Lent Madness: Thecla vs. Francis of Assisi

March 24, 2015 Comments Off on Lent Madness: Thecla vs. Francis of Assisi

Lent Madness 2015 From the Lent Madness site: “Yesterday, Egeria defeated Thomas Ken 54% to 46% to nab the final spot.” On the St. Luke’s site, Egeria was also the clear  winner, running away with 75% of the votes.

The next match up is Thecla vs. Francis of Assisi. This is going to be a toughie today.

Remember: vote at Lent Madness here AND ALSO below the saint bios here so we see how the readers of the St. Luke in the Fields blog compare! Results of this match up will be reported the next day.


You may anticipate, Lent Madness reader, that Thecla – proclaimed as an “Equal-to-the-Apostles” and honored as a saint since the time of the early church – would be devoid of saintly kitsch. All hope would seem to be lost, especially when paired against Saint Francis, the saint whose face inspired a thousand birdbaths. With Thecla being most highly venerated in Eastern Christianity – a tradition not particularly known for turning its saints into garden gnomes – some kitsch would, it seem, be missing for Thecla in this round of Lent Madness.

But that, dear friends, is why Zazzle and Etsy exist. Truly, it seems, there is no member of the communion of saints beyond plastering on a tote bag. Thecla, revered for her own self-denial, may have travelled light, following in the footsteps of Saint Paul, but that won’t prevent her from helping you carry home your latest purchases from the supermarket in this sophisticated canvas tote bag...Read more here.

StFrancisGrottoBirdBath100GKC090Francis of Assisi
Faithful Lent Madness readers, Francis, whose life and ministry preached the Gospel both with and without words, gives us such a rich tapestry of love, faith, and adventures that the kitsch is most certainly strong with this one. Sure, he didn’t hang with someone named Paul in the New Testament, but his feast day ups most average Sunday attendance figures if clergy count the two and four-legged souls in church at the Blessing of the Animals.

After all, not every saint has the gravitas or the holy presence to be the final perfect touch for a garden. This particular birdbath captures Francis in the holy position of orans, blessing the water and birdseed for the very birds who set quite the high standard for a flock listening to a sermon. Squirrels, a lamb, a wolf, and bunnies listen in rapt attention. Bunnies. Bunnies loved this man!...Read more here.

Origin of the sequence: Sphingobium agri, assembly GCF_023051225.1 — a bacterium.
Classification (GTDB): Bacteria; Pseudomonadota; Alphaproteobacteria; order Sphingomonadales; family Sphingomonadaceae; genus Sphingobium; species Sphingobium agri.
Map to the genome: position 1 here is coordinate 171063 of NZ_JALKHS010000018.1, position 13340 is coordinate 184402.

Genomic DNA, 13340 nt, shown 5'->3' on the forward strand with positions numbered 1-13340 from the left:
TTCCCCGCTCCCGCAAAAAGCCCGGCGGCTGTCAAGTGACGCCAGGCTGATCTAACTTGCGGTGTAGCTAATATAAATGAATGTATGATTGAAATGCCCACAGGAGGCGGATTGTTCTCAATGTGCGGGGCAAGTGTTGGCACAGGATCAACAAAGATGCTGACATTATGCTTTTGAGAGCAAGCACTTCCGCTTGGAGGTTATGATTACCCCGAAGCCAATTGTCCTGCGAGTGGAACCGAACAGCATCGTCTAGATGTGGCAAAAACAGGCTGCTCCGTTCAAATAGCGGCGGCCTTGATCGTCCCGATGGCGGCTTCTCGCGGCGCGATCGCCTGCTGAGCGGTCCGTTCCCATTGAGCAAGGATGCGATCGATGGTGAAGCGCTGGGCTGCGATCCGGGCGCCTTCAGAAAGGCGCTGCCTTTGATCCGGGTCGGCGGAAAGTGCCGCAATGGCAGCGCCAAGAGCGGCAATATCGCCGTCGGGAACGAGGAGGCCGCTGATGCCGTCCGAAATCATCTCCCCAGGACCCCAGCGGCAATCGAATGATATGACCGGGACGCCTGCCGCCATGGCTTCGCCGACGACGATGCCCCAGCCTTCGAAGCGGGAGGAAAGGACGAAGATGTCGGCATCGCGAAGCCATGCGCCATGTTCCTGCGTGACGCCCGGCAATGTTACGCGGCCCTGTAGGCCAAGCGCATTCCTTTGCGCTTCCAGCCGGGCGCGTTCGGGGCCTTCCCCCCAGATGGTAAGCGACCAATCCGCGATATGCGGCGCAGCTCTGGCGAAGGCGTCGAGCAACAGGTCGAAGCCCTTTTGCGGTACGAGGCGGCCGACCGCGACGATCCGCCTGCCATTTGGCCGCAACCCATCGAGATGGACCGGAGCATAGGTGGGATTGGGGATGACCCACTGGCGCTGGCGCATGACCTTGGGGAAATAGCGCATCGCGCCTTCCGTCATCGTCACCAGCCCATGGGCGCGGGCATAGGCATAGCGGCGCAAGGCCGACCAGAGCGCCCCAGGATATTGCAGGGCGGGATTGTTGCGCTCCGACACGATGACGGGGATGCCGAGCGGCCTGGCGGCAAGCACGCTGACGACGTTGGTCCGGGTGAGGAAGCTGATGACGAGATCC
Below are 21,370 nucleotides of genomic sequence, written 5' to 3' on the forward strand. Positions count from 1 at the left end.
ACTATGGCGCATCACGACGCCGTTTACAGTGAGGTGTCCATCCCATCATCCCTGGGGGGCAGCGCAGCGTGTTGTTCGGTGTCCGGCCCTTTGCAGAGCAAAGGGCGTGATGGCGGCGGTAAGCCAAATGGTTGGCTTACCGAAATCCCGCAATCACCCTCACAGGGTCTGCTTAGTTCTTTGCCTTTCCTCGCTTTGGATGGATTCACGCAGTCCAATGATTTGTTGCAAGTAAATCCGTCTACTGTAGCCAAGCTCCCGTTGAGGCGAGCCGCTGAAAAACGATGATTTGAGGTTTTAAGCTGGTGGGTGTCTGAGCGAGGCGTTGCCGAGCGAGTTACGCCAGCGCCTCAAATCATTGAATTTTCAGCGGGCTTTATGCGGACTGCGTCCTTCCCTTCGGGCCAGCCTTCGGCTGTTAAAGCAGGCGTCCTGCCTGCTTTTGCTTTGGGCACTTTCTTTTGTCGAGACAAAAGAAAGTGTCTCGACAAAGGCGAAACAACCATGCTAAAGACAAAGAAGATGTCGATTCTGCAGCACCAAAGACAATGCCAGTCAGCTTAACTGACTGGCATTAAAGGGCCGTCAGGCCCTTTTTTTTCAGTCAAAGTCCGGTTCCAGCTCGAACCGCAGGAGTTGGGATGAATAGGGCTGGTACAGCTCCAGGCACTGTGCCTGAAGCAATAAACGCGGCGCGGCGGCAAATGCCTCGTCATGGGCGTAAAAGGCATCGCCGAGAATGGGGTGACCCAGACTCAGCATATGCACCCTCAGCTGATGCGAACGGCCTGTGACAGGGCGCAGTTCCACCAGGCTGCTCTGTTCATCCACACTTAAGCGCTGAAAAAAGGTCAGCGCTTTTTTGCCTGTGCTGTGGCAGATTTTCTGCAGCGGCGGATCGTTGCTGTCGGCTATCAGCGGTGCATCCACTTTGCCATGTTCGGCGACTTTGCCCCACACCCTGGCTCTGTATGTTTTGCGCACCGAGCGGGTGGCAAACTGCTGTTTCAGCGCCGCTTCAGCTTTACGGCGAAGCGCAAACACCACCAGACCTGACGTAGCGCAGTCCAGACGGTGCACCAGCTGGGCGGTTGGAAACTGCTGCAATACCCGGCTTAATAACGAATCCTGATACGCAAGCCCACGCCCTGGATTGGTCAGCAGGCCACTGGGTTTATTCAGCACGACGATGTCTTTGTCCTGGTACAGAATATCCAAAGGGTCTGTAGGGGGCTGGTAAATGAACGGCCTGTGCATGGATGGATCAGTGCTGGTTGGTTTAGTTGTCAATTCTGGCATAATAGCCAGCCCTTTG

Lent Madness: Egeria vs. Thomas Ken

March 23, 2015 Comments Off on Lent Madness: Egeria vs. Thomas Ken

Lent Madness 2015 Bernard Mizeki won 52% over Jackson Kemper’s 48%  Lent Madness site.  On the St. Luke’s site, Brigid also won by 60% to Dionysius’s 40%. Bernard Mizeki also won on the St. Luke’s site 67% to 33%!

The next match up is Egeria vs. Thomas Ken.

Remember: vote at Lent Madness here AND ALSO below the saint bios here so we see how the readers of the St. Luke in the Fields blog compare! Results of this match up will be reported the next day.


Egeria was a Spanish nun who traveled throughout the Holy Land and the Near East from 381-384 CE, recording what she saw and experienced. Her letters home provide the earliest record of Christian liturgy during Holy Week that we have.

It is, however, not only liturgy enthusiasts who are Egeria fans. Medieval scholars also appreciate her, because her writing is the oldest example of non-church Latin in existence, and provides us with exciting glimpses of how the language developed. Are you a fan of the word “the?” So was Egeria! She was one of the first writers to use it...Read more here.

thomas-ken-image-244x300Thomas Ken

Thomas Ken was a celebrated preacher, writer, and teacher. His works have endured through the years, though perhaps his most noted piece of writing is the doxology sung at so many parishes as gifts are being brought forward, “Praise God, from Whom all blessings flow; Praise Him, all creatures here below; Praise Him above, ye heavenly host; Praise Father, Son, and Holy Ghost.” This line, in so many ways, summarizes Ken’s focus in life and ministry.

He was focused on the source of true gifts and unswayed by blandishments, bribes, or intimidation. His abiding faith in the Triune God as the grounding of his life gave him a prophetic courage to speak truth no matter the cost to his career. Lord McCauley (an ecclesiastical opponent) said of Ken, “His character approaches, as near as human infirmity permits, to the ideal of perfection of Christian virtue.”...Read more here.